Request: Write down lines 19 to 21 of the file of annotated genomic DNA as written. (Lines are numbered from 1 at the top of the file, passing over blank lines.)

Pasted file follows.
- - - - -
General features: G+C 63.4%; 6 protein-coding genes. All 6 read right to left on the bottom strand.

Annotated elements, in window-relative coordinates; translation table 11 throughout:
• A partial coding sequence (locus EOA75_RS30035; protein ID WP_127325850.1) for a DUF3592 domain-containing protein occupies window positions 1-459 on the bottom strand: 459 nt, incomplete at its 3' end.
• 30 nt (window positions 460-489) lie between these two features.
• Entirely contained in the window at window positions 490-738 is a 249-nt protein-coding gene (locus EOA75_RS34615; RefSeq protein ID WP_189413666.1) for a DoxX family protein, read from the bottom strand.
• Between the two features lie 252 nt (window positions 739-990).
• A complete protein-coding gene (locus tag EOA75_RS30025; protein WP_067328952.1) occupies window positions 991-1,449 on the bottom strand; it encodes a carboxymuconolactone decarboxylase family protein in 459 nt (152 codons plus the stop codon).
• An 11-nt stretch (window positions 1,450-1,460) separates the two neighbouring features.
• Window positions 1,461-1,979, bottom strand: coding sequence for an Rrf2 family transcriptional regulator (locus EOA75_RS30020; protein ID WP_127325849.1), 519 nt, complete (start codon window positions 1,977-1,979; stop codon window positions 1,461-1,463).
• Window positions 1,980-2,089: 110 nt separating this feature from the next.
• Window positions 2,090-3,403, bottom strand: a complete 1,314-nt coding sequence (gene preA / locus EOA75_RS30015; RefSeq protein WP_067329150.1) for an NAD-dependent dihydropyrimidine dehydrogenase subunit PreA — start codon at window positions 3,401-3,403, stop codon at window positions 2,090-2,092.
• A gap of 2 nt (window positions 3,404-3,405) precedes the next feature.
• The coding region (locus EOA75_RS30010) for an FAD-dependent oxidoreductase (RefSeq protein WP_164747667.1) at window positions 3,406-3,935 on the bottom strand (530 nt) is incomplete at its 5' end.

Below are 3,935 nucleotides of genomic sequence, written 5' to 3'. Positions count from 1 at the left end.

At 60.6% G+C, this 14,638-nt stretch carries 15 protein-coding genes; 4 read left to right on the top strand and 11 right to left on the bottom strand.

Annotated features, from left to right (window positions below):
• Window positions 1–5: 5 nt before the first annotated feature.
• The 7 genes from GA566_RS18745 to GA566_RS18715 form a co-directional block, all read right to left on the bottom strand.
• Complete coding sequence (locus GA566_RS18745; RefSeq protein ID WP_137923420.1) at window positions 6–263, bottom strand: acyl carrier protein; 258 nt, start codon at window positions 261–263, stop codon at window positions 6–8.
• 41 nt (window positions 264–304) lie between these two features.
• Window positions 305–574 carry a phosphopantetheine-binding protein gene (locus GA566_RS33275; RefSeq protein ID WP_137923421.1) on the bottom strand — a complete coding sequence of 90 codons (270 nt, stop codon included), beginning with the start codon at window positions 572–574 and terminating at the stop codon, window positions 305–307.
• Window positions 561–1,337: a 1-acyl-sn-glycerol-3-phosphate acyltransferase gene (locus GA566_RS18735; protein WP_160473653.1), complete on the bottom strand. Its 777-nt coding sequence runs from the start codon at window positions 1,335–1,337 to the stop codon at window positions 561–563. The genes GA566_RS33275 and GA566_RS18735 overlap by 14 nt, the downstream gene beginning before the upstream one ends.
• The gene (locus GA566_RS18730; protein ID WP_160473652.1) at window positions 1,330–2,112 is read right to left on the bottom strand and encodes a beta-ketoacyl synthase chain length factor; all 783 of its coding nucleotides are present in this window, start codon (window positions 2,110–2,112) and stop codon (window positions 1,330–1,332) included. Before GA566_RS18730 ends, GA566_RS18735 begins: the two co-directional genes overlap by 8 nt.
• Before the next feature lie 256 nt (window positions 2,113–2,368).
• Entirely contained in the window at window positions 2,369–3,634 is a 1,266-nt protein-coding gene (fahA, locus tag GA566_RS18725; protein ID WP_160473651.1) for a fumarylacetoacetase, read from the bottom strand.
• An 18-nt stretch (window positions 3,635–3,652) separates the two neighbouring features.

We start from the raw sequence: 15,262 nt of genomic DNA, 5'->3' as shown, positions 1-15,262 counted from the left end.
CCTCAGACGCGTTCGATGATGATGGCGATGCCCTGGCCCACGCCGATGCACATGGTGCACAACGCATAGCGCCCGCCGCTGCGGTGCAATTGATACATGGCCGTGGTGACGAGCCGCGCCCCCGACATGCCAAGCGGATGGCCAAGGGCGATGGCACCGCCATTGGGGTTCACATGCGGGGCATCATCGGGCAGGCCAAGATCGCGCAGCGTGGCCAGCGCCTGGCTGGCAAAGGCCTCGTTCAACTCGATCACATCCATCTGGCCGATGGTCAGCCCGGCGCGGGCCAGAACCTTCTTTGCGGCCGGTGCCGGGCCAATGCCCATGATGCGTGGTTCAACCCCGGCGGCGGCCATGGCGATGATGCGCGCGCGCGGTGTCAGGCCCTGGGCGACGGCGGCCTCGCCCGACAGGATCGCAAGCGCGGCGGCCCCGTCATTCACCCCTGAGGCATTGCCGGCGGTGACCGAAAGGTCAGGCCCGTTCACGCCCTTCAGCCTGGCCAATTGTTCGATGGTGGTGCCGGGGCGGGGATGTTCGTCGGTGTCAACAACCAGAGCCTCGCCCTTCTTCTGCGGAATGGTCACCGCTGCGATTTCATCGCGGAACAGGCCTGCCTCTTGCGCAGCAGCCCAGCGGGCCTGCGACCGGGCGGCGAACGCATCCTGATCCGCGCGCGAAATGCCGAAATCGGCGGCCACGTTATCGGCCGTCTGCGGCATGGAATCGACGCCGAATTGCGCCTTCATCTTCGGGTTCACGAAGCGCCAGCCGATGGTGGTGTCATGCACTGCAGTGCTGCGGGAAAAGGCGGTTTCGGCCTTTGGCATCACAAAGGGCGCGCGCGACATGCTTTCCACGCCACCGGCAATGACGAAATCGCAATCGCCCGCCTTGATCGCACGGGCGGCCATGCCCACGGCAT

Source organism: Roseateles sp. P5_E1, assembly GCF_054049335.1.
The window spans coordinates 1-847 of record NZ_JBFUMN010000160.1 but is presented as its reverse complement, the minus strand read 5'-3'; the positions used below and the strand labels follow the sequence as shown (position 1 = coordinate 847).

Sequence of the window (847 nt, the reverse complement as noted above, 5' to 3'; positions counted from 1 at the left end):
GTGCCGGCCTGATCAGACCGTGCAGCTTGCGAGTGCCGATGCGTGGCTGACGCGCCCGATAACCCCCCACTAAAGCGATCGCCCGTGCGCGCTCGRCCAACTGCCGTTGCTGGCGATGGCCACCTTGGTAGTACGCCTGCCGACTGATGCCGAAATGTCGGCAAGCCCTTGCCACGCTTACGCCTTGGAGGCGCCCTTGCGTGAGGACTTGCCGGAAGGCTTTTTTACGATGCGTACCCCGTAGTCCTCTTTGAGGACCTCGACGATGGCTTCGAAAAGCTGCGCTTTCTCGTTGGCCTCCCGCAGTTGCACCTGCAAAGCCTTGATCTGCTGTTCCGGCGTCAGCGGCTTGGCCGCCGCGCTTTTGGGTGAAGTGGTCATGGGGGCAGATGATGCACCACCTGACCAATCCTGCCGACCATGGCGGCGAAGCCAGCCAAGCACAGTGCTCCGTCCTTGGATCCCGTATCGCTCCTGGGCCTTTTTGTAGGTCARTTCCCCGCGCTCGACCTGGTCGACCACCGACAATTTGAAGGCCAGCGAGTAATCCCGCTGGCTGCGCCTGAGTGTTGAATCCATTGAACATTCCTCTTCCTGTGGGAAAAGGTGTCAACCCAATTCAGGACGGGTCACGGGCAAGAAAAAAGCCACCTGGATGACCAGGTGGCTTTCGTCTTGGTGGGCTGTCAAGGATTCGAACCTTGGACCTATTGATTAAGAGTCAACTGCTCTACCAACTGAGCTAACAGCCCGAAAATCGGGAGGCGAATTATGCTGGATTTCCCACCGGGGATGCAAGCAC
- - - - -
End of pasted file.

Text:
• Complete coding sequence (locus GA566_RS18745; RefSeq protein ID WP_137923420.1) at window positions 6–263, bottom strand: acyl carrier protein; 258 nt, start codon at window positions 261–263, stop codon at window positions 6–8.
• 41 nt (window positions 264–304) lie between these two features.
• Window positions 305–574 carry a phosphopantetheine-binding protein gene (locus GA566_RS33275; RefSeq protein ID WP_137923421.1) on the bottom strand — a complete coding sequence of 90 codons (270 nt, stop codon included), beginning with the start codon at window positions 572–574 and terminating at the stop codon, window positions 305–307.